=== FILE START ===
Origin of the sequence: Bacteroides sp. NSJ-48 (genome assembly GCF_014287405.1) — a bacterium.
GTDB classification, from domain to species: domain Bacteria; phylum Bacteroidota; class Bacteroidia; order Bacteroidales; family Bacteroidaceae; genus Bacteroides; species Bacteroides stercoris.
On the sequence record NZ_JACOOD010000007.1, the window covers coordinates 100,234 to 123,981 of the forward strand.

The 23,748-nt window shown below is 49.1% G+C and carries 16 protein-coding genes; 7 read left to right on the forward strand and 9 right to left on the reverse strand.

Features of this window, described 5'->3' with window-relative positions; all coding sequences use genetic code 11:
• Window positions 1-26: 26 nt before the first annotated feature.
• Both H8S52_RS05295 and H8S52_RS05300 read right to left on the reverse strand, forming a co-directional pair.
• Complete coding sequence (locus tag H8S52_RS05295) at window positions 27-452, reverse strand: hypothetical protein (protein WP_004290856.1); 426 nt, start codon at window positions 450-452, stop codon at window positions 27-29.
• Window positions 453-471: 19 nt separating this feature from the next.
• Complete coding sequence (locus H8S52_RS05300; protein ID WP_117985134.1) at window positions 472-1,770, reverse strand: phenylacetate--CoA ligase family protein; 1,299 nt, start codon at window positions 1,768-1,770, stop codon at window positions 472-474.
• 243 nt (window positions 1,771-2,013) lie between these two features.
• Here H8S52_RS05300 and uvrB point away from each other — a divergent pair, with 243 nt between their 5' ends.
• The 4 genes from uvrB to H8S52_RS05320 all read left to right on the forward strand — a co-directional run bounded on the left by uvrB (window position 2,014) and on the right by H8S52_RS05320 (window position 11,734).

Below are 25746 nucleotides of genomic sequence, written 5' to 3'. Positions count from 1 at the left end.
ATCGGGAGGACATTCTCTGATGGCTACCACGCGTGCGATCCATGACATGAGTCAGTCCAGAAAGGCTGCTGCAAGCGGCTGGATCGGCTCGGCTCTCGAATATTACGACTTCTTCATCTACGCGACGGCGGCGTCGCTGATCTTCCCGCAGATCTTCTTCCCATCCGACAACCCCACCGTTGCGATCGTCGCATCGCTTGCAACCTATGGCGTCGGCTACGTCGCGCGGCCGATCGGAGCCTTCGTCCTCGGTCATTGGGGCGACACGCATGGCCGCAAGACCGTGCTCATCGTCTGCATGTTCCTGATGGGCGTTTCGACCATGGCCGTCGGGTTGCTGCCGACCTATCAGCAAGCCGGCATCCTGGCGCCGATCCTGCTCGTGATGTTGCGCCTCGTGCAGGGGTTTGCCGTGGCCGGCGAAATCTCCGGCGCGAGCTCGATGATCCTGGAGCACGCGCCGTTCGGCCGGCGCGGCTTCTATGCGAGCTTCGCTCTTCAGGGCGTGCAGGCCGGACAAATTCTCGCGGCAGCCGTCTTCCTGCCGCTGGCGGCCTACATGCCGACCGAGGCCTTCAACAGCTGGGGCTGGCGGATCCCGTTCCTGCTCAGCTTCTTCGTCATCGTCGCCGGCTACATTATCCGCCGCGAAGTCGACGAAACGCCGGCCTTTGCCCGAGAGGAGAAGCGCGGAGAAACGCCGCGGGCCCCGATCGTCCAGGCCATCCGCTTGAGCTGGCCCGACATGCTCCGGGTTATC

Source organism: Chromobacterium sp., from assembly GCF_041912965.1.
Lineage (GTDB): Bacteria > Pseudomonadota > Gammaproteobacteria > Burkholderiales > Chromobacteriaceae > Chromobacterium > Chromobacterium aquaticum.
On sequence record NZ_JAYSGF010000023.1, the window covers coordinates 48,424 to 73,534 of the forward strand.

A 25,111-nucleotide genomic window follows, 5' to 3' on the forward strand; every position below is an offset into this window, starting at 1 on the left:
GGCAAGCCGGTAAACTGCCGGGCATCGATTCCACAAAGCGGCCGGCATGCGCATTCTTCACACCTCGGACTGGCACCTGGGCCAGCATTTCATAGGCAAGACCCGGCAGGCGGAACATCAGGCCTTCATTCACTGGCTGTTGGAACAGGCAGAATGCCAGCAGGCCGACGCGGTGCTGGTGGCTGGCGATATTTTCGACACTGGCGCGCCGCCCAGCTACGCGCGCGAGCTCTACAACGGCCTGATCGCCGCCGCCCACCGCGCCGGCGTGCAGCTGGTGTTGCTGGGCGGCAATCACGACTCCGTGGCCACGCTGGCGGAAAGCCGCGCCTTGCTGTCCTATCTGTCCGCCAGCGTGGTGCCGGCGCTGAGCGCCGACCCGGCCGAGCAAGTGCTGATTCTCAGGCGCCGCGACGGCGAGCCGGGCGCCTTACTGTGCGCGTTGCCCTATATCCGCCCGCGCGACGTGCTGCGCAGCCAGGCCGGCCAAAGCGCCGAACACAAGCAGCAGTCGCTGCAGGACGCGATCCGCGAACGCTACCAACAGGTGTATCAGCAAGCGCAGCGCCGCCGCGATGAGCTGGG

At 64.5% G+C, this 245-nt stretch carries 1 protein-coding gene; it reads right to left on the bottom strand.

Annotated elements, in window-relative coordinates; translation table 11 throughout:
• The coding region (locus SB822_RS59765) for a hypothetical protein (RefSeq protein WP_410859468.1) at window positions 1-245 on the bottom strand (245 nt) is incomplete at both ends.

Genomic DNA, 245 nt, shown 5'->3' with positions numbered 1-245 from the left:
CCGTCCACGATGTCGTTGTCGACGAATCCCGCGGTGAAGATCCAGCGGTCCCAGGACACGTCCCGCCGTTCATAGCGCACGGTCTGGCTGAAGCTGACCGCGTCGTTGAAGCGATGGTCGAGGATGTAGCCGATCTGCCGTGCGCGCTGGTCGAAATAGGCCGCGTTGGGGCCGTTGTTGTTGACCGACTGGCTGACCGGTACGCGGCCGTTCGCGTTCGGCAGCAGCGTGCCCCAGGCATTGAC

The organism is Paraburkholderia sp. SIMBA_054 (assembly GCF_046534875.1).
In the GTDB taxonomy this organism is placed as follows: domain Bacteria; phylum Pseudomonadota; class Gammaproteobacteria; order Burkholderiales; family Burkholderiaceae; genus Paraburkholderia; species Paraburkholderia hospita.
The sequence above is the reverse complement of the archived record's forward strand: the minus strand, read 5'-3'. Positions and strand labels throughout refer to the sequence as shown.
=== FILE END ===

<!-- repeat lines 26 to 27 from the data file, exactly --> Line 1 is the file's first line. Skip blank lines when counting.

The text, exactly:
The organism is Paraburkholderia sp. SIMBA_054 (assembly GCF_046534875.1).
In the GTDB taxonomy this organism is placed as follows: domain Bacteria; phylum Pseudomonadota; class Gammaproteobacteria; order Burkholderiales; family Burkholderiaceae; genus Paraburkholderia; species Paraburkholderia hospita.